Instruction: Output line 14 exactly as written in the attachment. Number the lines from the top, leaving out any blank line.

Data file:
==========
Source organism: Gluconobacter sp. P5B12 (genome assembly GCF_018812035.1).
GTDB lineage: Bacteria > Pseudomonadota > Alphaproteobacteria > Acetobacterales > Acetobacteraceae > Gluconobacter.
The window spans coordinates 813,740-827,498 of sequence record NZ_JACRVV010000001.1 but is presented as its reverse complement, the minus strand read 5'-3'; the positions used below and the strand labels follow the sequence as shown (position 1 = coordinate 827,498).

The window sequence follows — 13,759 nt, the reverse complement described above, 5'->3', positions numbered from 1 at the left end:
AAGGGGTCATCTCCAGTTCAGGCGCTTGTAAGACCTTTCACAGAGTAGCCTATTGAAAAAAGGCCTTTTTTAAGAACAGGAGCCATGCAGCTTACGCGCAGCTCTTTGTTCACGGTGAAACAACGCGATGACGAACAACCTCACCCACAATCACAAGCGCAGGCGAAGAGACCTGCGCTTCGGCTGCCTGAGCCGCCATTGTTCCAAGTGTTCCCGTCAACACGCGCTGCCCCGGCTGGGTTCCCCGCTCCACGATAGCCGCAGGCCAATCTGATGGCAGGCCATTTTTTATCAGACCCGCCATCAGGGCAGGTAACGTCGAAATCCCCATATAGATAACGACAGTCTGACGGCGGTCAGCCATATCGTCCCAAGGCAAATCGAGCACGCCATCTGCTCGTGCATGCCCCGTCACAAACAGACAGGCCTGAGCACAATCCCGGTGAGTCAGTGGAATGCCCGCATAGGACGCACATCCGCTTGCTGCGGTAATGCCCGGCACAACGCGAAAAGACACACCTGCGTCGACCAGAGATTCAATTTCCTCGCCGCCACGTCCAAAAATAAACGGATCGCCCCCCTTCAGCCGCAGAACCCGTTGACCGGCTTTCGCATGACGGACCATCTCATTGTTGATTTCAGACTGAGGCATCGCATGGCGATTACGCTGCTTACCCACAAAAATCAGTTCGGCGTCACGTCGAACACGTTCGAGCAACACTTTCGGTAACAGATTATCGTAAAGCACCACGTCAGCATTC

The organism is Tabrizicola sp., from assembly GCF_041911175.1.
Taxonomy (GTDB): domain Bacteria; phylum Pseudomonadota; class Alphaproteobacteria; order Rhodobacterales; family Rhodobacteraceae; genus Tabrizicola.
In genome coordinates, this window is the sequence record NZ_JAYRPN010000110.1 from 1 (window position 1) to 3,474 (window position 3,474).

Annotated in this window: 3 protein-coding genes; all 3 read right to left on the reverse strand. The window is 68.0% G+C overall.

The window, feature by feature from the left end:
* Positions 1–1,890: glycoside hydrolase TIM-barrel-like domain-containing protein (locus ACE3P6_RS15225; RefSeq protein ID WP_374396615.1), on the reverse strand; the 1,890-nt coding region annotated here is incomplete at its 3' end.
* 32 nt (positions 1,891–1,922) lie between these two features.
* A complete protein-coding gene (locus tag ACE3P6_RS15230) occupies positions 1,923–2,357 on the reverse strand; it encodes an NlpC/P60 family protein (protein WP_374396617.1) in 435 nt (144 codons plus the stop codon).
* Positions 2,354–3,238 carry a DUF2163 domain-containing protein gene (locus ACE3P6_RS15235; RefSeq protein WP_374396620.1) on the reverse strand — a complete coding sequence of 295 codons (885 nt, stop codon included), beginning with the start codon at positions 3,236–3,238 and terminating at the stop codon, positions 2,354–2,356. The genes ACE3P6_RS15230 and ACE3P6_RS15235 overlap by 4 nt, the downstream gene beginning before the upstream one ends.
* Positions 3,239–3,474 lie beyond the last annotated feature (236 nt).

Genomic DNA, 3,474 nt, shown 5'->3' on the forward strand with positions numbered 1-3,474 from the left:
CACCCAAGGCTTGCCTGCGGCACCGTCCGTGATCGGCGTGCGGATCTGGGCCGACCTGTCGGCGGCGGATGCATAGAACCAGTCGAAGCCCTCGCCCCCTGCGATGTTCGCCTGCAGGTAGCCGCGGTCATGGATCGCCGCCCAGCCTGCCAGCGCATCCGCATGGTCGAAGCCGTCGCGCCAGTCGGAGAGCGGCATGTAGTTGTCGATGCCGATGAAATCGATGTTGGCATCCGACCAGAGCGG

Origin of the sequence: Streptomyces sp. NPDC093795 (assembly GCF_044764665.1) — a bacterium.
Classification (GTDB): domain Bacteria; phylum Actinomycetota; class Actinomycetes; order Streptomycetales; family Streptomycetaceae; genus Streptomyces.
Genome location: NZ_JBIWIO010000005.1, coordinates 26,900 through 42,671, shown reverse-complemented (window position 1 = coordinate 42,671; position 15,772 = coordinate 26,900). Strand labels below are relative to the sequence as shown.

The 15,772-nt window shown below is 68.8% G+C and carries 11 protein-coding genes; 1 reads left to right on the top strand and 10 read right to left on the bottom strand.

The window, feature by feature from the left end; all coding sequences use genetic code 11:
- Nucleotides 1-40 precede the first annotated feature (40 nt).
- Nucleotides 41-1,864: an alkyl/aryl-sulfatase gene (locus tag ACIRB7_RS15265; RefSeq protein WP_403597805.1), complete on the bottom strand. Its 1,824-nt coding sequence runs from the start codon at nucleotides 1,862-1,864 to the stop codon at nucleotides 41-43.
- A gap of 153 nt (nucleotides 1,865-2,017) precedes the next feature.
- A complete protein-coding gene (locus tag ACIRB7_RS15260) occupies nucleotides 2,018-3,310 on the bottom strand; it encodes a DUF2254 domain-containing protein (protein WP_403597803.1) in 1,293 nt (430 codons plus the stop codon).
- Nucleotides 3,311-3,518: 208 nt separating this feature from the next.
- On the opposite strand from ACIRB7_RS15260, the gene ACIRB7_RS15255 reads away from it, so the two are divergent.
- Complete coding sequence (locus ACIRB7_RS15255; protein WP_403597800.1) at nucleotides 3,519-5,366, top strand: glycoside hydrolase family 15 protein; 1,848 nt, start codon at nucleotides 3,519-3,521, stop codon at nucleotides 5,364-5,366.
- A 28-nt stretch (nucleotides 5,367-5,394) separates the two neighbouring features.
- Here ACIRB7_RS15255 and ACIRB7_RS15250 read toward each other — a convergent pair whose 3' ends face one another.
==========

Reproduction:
* Positions 2,354–3,238 carry a DUF2163 domain-containing protein gene (locus ACE3P6_RS15235; RefSeq protein WP_374396620.1) on the reverse strand — a complete coding sequence of 295 codons (885 nt, stop codon included), beginning with the start codon at positions 3,236–3,238 and terminating at the stop codon, positions 2,354–2,356. The genes ACE3P6_RS15230 and ACE3P6_RS15235 overlap by 4 nt, the downstream gene beginning before the upstream one ends.